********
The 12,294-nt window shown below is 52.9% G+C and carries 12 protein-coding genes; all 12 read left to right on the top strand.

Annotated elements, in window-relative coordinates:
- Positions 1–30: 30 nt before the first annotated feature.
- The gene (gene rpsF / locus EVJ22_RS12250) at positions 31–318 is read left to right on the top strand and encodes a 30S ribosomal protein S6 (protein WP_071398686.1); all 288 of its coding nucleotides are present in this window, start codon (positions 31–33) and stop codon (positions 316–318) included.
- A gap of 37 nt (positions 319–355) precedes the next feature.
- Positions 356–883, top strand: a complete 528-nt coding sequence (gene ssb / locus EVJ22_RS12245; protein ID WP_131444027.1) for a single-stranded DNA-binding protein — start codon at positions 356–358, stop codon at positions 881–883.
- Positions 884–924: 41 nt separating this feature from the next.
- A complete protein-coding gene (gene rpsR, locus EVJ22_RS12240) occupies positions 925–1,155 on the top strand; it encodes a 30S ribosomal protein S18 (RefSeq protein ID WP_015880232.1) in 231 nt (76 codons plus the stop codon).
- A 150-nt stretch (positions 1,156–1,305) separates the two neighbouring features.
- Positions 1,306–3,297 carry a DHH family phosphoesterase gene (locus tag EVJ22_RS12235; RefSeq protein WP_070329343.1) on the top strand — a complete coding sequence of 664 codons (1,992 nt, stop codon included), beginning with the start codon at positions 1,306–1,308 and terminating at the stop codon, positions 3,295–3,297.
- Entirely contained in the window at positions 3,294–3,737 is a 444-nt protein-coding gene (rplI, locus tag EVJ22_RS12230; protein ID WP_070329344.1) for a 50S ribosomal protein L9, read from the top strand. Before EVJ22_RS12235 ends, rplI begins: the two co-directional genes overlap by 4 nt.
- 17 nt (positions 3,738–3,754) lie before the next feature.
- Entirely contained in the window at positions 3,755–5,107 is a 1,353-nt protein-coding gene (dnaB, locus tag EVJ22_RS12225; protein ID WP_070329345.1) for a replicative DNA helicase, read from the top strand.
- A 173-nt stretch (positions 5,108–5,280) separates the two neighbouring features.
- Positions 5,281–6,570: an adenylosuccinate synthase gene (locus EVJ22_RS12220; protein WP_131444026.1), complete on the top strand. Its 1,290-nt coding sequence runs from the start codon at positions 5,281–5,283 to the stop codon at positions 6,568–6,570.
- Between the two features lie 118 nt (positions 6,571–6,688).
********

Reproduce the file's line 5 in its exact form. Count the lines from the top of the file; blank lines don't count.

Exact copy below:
- A gap of 37 nt (positions 319–355) precedes the next feature.